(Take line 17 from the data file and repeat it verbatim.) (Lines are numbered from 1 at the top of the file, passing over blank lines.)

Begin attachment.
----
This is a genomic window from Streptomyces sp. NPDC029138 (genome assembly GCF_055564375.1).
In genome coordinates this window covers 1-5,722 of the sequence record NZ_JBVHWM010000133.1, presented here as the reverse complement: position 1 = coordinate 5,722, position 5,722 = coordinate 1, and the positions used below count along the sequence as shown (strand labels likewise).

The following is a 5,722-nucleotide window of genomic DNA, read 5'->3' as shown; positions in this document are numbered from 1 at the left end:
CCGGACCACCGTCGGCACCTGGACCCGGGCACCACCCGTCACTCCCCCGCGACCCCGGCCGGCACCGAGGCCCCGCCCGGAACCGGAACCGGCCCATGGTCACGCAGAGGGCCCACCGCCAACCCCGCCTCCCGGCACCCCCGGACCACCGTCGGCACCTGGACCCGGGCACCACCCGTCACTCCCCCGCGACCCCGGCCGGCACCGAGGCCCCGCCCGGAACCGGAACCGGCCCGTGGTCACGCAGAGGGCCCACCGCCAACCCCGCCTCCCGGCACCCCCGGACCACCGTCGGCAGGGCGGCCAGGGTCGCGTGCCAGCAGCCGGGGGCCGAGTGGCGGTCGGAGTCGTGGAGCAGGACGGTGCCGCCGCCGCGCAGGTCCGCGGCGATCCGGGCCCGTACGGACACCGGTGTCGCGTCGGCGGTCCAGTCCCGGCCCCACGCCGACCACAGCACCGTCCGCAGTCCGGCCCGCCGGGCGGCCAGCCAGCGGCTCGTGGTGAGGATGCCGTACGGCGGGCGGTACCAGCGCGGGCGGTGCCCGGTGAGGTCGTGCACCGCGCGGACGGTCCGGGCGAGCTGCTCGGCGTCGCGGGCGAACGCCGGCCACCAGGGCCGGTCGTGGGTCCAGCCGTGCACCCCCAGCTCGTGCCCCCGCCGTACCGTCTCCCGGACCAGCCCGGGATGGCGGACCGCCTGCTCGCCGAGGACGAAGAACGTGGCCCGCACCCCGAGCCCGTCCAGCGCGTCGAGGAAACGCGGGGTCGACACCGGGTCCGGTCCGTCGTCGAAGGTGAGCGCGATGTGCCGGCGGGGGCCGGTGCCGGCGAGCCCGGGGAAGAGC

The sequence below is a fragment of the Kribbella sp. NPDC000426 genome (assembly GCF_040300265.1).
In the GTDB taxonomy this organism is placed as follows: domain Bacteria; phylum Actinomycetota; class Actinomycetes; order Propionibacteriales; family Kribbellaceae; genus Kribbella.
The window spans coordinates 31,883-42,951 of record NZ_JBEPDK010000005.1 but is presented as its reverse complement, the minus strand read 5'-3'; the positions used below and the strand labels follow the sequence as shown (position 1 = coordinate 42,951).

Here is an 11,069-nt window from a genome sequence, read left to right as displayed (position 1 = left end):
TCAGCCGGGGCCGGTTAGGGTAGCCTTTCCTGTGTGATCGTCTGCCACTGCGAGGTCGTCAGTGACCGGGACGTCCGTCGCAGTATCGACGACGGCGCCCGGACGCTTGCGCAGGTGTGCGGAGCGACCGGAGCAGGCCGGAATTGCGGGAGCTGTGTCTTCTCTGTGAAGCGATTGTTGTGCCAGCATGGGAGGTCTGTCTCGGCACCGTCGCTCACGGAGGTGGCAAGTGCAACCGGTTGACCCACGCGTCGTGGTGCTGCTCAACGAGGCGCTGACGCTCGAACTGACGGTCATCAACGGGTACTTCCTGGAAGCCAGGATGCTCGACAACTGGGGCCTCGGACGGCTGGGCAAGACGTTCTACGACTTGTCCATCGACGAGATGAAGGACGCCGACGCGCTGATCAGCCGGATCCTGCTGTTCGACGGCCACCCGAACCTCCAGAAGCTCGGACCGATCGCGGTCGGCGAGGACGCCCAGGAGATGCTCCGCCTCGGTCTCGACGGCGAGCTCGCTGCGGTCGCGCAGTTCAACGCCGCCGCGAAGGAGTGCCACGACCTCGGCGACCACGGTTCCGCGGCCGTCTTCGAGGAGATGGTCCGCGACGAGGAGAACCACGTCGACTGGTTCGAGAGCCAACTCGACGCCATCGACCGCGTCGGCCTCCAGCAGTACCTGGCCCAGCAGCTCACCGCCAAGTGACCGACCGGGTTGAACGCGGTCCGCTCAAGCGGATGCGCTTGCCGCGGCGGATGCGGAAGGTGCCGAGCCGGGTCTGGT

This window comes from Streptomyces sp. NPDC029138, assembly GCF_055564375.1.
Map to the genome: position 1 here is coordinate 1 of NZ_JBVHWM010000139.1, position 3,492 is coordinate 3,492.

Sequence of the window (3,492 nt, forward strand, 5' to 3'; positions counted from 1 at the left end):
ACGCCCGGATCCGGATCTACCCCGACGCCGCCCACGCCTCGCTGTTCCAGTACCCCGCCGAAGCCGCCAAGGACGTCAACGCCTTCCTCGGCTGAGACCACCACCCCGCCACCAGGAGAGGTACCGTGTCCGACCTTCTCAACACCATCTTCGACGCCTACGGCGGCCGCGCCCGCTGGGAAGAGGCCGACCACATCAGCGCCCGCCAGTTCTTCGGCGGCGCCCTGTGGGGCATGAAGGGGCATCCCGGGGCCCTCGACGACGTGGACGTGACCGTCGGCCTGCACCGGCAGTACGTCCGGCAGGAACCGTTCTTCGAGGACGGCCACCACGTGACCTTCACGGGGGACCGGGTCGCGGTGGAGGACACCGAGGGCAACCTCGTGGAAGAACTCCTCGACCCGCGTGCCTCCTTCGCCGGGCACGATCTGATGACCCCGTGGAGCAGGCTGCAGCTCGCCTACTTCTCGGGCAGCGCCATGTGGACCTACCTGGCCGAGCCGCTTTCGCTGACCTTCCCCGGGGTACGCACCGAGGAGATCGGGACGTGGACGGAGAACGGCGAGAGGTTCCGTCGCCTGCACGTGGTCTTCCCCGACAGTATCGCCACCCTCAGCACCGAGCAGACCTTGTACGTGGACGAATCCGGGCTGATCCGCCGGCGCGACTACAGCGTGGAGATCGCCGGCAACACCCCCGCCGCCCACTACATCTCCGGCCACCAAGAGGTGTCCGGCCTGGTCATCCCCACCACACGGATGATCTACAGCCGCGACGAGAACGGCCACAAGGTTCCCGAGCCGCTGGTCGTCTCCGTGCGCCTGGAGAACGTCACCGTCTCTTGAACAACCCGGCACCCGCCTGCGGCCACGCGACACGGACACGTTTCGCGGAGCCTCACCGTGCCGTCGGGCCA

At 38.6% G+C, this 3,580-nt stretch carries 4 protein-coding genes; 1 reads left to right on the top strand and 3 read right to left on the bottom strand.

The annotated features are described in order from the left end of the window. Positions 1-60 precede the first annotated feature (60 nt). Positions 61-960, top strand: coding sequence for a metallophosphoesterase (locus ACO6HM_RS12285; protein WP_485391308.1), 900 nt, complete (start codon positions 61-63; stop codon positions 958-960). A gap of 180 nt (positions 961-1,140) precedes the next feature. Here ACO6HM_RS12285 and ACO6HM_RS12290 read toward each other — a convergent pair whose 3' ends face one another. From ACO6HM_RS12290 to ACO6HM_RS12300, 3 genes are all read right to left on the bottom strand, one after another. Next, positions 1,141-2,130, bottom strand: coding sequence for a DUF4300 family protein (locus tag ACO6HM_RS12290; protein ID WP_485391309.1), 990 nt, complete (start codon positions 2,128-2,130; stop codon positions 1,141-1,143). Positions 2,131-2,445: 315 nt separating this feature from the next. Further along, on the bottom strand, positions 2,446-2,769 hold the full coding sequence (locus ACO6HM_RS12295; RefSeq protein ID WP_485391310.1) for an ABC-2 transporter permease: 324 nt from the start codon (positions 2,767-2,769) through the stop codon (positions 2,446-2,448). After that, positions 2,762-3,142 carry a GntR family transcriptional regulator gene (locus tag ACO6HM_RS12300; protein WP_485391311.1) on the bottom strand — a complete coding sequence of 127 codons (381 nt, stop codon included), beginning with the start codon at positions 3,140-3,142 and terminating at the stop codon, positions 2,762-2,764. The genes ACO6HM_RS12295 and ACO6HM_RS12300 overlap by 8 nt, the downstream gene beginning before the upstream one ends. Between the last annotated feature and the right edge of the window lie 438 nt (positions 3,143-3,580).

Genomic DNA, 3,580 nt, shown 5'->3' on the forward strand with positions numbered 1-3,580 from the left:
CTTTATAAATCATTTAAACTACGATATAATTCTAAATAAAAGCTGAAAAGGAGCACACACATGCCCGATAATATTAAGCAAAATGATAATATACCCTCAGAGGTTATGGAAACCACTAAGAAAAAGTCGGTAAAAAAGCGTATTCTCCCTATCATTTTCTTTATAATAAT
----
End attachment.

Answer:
CTTTATAAATCATTTAAACTACGATATAATTCTAAATAAAAGCTGAAAAGGAGCACACACATGCCCGATAATATTAAGCAAAATGATAATATACCCTCAGAGGTTATGGAAACCACTAAGAAAAAGTCGGTAAAAAAGCGTATTCTCCCTATCATTTTCTTTATAATAAT